web analytics

100 Coal Fired Projects Scrapped.

Written By: - Date published: 3:17 pm, January 18th, 2017 - 16 comments
Categories: China, climate change, energy, global warming, sustainability - Tags: , ,

China has just pulled the plug on 100 coal fired projects. This is on top of another 15 coal fired projects being scrapped or abandoned in September of last year.

The country intends to cap coal powered electricity generation at 1 100 GW (still a huge amount of coal fired generation) and have coal supply no more than 55% of the country’s energy needs. This is a start. Of course, the eventual worth of moves like this depend entirely on how long the remaining coal fired stations are going to be left in service.

China, for us to give ourselves an outside chance of avoiding 2 degrees C rise in average surface temperatures, must be carbon free (from energy) by about 2050. And they only have that time scale to work in if other richer countries get to zero by around 2035 – 2040.

The cancelled projects amount to about 115 GW of energy – around 10% of projected coal fired energy production.

Instead of coal fired generation, China is committing to bringing 130 GW  of solar and wind generation on line by 2020 – equivalent to France’s total renewable power generation capacity (a fair whack of which is obtained through its 19 or 20 nuclear power stations)…and all in the space of 3 years!

Okay. So what is New Zealand doing in the meantime by way of our commitment to this global task? Opening up new coal fired facilities and extending the life of others …and in a legislative framework that rejects or forbids objections to their construction if those objections are based on concerns around climate change.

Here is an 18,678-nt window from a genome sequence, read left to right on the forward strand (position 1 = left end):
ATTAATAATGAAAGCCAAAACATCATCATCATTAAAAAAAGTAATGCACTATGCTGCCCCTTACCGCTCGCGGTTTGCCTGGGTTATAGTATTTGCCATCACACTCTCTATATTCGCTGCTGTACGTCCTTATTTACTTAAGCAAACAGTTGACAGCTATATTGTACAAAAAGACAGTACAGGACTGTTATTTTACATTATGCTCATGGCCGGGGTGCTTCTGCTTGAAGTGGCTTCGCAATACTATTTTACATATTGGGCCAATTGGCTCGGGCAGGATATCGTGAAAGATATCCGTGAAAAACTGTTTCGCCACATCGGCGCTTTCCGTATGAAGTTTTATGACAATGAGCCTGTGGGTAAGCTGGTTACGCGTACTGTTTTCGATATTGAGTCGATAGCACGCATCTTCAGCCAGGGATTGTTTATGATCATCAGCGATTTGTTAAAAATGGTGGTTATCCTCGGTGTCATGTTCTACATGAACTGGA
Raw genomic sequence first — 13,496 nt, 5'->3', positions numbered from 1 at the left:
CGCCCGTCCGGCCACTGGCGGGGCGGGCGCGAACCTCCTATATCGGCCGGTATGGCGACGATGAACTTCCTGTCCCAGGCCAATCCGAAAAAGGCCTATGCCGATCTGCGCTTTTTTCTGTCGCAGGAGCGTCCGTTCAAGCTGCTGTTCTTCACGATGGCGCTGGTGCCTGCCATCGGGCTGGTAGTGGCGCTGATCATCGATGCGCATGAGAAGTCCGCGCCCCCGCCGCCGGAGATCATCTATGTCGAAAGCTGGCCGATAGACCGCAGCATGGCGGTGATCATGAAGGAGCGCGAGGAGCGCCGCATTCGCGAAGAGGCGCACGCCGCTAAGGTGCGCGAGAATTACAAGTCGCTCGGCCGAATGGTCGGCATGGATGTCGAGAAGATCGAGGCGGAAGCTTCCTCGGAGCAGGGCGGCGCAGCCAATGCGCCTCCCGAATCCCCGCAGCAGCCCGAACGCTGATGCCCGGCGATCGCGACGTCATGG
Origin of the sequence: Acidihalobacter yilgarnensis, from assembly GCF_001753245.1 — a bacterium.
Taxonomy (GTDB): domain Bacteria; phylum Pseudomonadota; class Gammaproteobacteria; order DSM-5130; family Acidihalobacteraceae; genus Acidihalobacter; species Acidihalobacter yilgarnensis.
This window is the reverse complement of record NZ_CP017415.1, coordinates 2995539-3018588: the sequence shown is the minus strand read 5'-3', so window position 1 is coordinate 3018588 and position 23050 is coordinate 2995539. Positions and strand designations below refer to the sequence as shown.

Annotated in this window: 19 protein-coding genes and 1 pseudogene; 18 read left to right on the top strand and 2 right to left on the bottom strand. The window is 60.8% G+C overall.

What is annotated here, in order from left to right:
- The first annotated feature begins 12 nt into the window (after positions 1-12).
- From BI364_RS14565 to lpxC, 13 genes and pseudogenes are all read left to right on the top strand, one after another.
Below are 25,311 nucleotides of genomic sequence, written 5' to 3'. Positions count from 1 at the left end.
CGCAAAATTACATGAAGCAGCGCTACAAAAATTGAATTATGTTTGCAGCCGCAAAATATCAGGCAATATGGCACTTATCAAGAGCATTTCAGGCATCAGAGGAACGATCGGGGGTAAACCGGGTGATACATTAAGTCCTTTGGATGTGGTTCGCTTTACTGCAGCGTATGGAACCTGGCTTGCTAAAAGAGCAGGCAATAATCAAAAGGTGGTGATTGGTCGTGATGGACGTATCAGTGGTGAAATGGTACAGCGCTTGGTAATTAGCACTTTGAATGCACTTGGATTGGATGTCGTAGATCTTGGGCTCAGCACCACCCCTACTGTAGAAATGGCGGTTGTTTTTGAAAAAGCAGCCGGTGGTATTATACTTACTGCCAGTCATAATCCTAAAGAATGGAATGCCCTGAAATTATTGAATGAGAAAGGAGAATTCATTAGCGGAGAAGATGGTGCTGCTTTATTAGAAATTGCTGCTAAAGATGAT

Isn’t it time New Zealand ‘got with the programme’?

16 comments on “100 Coal Fired Projects Scrapped. ”

  1. Andre 1

    Don’t forget that Nova Energy also wants to build a new gas-fired station in the Waikato. Meanwhile, I keep hearing about renewables projects that have been consented, but aren’t going ahead due to insufficient demand.

    http://www.radionz.co.nz/news/business/313937/nova-energy-plans-gas-fired-power-plant

    http://www.windenergy.org.nz/consented-wind-farms

    • Bill 1.1

      Thanks for that Andre.

      Gas generation was sitting at the back of my mind as I wrote the post – the whole ‘have’ that it’s somehow green or whatever when it contains (from memory) something like 80% carbon.

      If I had the faintest clue what China’s gas powered capacity was and what they’re doing with it, I could have slipped the gas angle in there too I guess.

      Went digging in the process of writing this comment.

      According to ‘Power Engineering International‘ (who seem on a quick once over to be not overly concerned with energy being derived from fossil), China intends to double it’s gas generation capacity by 2020. (43 GW to 85.5 GW)

      Thing is, I can’t see the date of the piece and a part of me wonders if it’s a bit of wishful thinking that pre-dates the announcement on renewables.

      Regardless, it seems China doesn’t have much in the way of gas generation (relatively speaking).

      Here’s the second link I hit on that wee sojourn…

      • Andre 1.1.1

        Well, gas isn’t as filthy as coal. Because it does deliver more heat energy per molecule of CO2 emitted. Plus, it can be used in a combined-cycle plant which is much higher efficiency than a coal plant, so more of that heat energy released gets turned into electricity.

        OTOH, from a pure warming perspective, it doesn’t take much gas leakage from well to station to cancel out the benefits relative to coal.

        • Bill 1.1.1.1